THE mother of a an exceptional young student who died from a heart attack has spoken of how her daughter's legacy has helped others.
Eleanor Keeler, 20, from Copmanthorpe, died after suffering a heart attack while she was out jogging near her American university.
She was taken to the university hospital, but never regained consciousness and died eight days later with her family by her side.
Eleanor died from a hidden heart condition the type of which claims the lives of 12 young people every week in the UK.
Her mother Annette Keeler, 63, has told of how she and her husband Chris were plunged into despair by the death of their "beautiful, sensitive, bright daughter", who would now be 25.
But she said they take comfort that Eleanor's memory is continuing to help people's lives.
Having signed up as an organ donor, Annette said she was moved to hear her daughter had allowed a liver transplant which meant the recipient could attend his son's wedding.
She said: "The people in America corresponded with us through a mediator. The thrill of knowing someone else is alive and their family is overjoyed takes the sting.
"It makes us feel humble and that was Eleanor choice."
Furthermore, a memorial prize has been set up at the University of Pennsylvania, Eleanor had been studying at as part of her history degree at University College, London.
The bursary was funded by the £15,000 raised by family, including siblings Matthew and Suzanne, and friends and has been sponsored by the University of Pennsylvania, to allow an exchange state school student to explore their host country (alternately the UK and America) - making the most of their time abroad through character development and cultural enrichment.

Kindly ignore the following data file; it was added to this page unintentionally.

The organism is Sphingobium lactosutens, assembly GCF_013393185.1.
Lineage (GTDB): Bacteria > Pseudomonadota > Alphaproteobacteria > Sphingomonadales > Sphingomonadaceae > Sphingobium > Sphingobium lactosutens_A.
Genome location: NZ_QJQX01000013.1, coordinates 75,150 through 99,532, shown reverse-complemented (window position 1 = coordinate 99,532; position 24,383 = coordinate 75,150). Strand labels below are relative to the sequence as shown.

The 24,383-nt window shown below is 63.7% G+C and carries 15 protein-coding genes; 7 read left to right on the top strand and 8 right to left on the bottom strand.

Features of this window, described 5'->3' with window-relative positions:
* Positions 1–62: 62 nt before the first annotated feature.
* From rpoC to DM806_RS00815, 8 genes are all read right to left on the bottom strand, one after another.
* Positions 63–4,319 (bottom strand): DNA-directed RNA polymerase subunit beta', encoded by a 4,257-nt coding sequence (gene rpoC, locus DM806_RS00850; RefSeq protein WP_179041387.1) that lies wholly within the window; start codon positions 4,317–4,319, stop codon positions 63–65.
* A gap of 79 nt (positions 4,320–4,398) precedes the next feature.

And on the weekend Eleanor would have turned 25, her father ran in the Edinburgh half marathon to raise money for the charity Cardiac Risk in the Young (C-R-Y) - which supported Eleanor's family to cope with her death and used their own pathologists to establish cause of death.
Annette said: "You either dig yourself out of it or you bury yourself. You have to make sure life carries on positively but you will never forget."
She also urged people to go to routine heart screenings run by C-R-Y and for schools to raise money to host the screenings.
"If people have an opportunity to go to a heart screening I would advise them to go especially if someone in their family has died young and unexpectedly," she said.
- Sudden death syndrome (SDS) is an umbrella term used for the many different causes of cardiac arrest in young people (under 35).
There is a simple way to diagnose most cardiac abnormalities which is is by having an ECG (electrocardiogram) test.
For information about screenings near you, visit http://www.c-r-y.org.uk/